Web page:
Eventually, I will get over the fear of Bryan Lee O’Malley publishing a bad issue, but if 2015 comics taught me anything, it’s to live in fear of the second issue going terribly wrong. Not the case here, though there are some quirks to this issue keep it from being perfect. The story does not pick up where the first issue left off. That is okay with me. It added to the drama of “did it really happen”? Now, I assume that if you’re reading a review for the second issue you bothered to read the first issue and with that, I will announce a spoiler from said first issue. Why? Because it is important to the plot. Ready? Okay, Coolgirl is dead.
That’s where we pick up, with Lottie panicking about what to do about turning herself into the police. She knows she should, that it’s the right thing to do, but she doesn’t. She’s a flawed character that's scared and has gone through something very traumatic and isn’t talking to anyone about it. You have to understand that; you have to put yourself in Lottie’s shoes and though it’s easy to say, “I would turn myself in” how many times on the news do you hear or see a person being arrested because they didn’t want to do that? How many Dateline’s and documentaries about people that could have avoided trouble by turning themselves in that didn’t? I point this out because it might come across as a mere excuse to continue the story, but I think that it’s an important detail that makes up Lottie’s character.
There're two other major events in this issue. One I will tell you about because it’s major in that it changes the landscape, but doesn’t spoil anything and the other I will vaguely talk about by bringing up another story it reminded me of. For it to be a spoiler, you would have to have knowledge of the story, so be careful.
The first is that Lottie has an intern, and she reveals that Lottie had a former intern that’s dating her ex-boyfriend. This simple little scene leads us down a rabbit hole that may or may not be inspired by Perfect Blue. If it is, then O’Malley has won me over, and I will be onboard forever. If it’s not… who am I kidding? I’ll still be here, but I’ll still be trying to figure it all out. I want to elaborate more, but it’s too early into the series, and it would just make this a spoiler review and I don’t want that.
What’s strange about this issue is that the use of social media is almost entirely removed when you compare it to the first issue. It’s weird because this issue would have been completed before the first issue was released and so no feedback from the public would have changed it. Granted, it’s not particularly needed, but it was one of the quirks of the first issue that worked. O’Malley and Leslie Hung understood the social media they were mimicking and used it tastefully.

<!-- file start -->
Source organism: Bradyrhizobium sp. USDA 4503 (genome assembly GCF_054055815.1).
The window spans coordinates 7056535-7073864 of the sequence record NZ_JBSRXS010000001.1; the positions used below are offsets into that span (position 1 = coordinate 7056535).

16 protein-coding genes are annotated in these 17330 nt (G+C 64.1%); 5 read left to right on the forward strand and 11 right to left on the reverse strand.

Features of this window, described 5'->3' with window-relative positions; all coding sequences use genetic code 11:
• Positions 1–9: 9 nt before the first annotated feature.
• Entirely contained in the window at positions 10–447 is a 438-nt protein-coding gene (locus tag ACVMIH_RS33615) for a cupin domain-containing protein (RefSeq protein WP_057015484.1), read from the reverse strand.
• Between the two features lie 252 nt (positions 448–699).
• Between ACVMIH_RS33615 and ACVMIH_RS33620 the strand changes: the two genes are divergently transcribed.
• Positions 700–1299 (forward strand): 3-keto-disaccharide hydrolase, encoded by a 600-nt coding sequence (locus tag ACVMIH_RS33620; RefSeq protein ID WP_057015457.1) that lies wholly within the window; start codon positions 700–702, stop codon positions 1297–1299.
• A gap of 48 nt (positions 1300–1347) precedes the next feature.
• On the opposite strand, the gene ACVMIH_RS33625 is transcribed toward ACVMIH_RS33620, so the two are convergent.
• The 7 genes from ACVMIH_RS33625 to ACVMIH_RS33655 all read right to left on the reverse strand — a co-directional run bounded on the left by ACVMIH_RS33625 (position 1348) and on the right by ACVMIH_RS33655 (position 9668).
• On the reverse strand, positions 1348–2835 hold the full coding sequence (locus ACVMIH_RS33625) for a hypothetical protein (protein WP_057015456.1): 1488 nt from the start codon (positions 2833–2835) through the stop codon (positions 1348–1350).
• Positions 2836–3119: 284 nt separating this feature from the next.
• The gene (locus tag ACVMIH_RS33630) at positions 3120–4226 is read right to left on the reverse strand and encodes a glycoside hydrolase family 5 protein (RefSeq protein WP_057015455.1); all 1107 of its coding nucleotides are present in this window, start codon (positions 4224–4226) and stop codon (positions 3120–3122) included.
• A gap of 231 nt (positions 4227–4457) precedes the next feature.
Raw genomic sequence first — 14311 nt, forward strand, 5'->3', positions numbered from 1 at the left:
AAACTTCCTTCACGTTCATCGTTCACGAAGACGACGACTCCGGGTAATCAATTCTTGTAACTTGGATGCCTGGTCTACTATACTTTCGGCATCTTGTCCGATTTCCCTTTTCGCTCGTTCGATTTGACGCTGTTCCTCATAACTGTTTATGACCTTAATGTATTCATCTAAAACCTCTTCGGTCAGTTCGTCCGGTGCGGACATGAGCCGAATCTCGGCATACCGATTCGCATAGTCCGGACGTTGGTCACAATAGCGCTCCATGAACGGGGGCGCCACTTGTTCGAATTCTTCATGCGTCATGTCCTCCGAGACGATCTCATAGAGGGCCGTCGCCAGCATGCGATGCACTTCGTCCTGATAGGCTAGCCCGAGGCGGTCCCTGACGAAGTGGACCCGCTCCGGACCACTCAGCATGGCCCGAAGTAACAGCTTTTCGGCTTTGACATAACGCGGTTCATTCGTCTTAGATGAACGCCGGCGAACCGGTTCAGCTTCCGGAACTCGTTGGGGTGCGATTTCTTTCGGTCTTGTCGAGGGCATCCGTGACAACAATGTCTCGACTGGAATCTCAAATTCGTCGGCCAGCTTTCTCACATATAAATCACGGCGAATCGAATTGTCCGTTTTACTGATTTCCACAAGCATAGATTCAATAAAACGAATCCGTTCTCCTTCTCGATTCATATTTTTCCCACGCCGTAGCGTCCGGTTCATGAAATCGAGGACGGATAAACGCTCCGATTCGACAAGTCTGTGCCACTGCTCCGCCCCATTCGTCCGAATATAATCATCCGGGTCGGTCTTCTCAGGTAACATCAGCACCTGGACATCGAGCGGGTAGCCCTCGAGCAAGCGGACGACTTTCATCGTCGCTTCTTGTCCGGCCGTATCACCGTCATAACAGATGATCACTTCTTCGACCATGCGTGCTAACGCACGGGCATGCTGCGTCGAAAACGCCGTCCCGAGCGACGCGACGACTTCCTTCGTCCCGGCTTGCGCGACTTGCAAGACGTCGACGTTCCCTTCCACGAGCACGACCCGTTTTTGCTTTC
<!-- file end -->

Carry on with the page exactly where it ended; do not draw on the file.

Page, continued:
A stumble on the story side comes near the end when a new character is introduced, and we’re given just too much about this character, too quickly. That and it’s at the end of the issue, so it feels awkwardly placed. It would have been a great start to the next issue, but as it stands, it fits with the rest of the issue but is clumsy.
The art from Hung is still very enjoyable. The use of pink has never been better in a comic book, and the fashion that is modern and not a throwback to the fucking 70s or 80s is just awe inspiring. My biggest complaint about comic is that the hair always sucks. Thankfully Snotgirl is here to change that. That parts that were weird for me involved Cutegirl. There are times when she doesn’t fit in with the rest of the world. When Cutegirl and Lottie are spying on the ex-intern, her legs and feet look floaty and strange. Her dress cut also look way too high as if she’s missing a torso. The dress itself is intriguing, but it looked too flowy. It’s minor, but when a book looks this damn good, it’s hard not to notice the little things that stand out.
Snotgirl isn’t likely to win over superhero readers the way Scott Pilgrim once did, but for those of us reading it, it is a unique comic experience. Never before have I read a comic about fashion, blogging, with a mix of murder and sordid love affair. If you read comics because of stories and for stories that you’d never see anywhere else, then Snotgirl is absolutely a comic book you should check out. It could surprise you; it could also hurt your eyes with just how damn good it looks.
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Snotgirl #2 Writer: Bryan Lee O’Malley Artist: Leslie Hung Publisher: Image Comics Price: $2.99 Format: Ongoing; Print/Digital